Muslim Friendly Tourism (MFT) – an emerging niche in tourism

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By Lamin Saho

Tourism as the world’s largest business is a complex system of integrated parts. At present, tourism is recognised as the largest industry in the world considering gross output, value added, and employment and tax contributions. Tourism is undeniably a powerful tool for development and developing fraternity.

Changes in life style, technology, values and behaviour are key driving forces impacting on tourism. Increasingly tourists are more knowledgeable, experienced, independent, discerning and more quality and value for money conscious. In recognition of the dynamic nature of tourism and the ever increasing new trends impacting on tourism, coupled with need for new packages to attract new market segments and satisfy consumer demand, there is a growing felt need for new holiday ideas in the travel and hospitality industry.
As such, the Gambian tourism and hospitality industry is also keen to follow suit and embrace this development by paying more attention to niche tourism, such as Muslim Friendly Tourism, which is trending in global holiday business.

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Muslim travellers refer to those travellers “who do not wish to compromise their basic faith based needs while travelling for a purpose, which is permissible”. Given that 26% of the world’s population is projected to be Muslim in 2030, Halal Tourism expenditure is expected to soar around US$240 billion in five years, and buttressed by the fact that 50% of Muslims are under the age of 25 years (young optimists) various destinations both with majority Muslim populations or not are racing to develop and tap the potentials of this emerging niche.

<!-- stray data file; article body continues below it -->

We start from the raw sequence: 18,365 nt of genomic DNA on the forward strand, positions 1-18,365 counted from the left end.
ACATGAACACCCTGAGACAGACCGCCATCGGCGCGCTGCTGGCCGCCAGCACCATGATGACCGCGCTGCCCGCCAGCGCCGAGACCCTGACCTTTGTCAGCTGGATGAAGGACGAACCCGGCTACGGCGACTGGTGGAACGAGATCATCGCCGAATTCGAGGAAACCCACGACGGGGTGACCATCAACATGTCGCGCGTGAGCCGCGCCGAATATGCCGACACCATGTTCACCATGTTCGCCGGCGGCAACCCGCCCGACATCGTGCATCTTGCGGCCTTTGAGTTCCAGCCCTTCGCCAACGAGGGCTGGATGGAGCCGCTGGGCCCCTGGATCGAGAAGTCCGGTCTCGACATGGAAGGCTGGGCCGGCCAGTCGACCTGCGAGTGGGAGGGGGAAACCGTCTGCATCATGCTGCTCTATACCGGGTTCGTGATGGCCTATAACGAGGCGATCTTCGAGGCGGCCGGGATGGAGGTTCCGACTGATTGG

In view of the forgoing, Muslim Friendly Tourism is poised to become a major niche, and authoritative studies have pointed out that Muslim travellers are on the increase and a significant portion of those travelling for whatever motivation would like to have an element of halal tourism during their travels. This is informed by the fact that most Muslims view Islam as a way of life. But if the case of eco-tourism, which made a lot of buzz, and eventually fizzled out, is any guide, we need to approach this new niche in a more serious and strategic fashion.

Muslim Friendly Tourism
– A gradual approach
Initially, certain aspects of Muslim friendly tourism will have to be developed within the context of a conventional tourism structure so as to cater to a specific segment of Muslim travellers. This is critical because our core product remains the conventional tourism products revolving around leisure tourism. In a nutshell, we need to create enclaves of MFT to complement, not upstage our existing products revolving around sea, sun and sand. According to experts, “Muslim tourism is not about changing or creating new products and services. Instead, destinations would only need to make adaptations and adjustments to fully accommodate the needs of Muslims” which according to authoritative studies, include among others, providing halal food, appropriate prayer facilities and related faith based preferences such as water -friendly facilities in hotel rooms.

The concept of Muslim Friendly Tourism is at its infancy but developed in certain countries, mainly destinations with majority Muslim populations and members of the Organisation of Islamic Cooperation (OIC) except for few exceptions such as the UK and Singapore. However, it is generally recognised that OIC member states are in different stages of development in terms of the availability of core and basic products – both demand and supply side of MFT. As such member states have been grouped in to 4 clusters in terms of their level and degree of development in terms of MFT. These clusters are group A – LEADERS such as Malaysia, Turkey, UAE, and group B best positioned such as Saudi Arabia, Qatar, Indonesia, Oman, Jordan and Morocco. Group C potential for growth referring to markets that offer unique opportunities such as Kuwait or Iran and group D need to develop.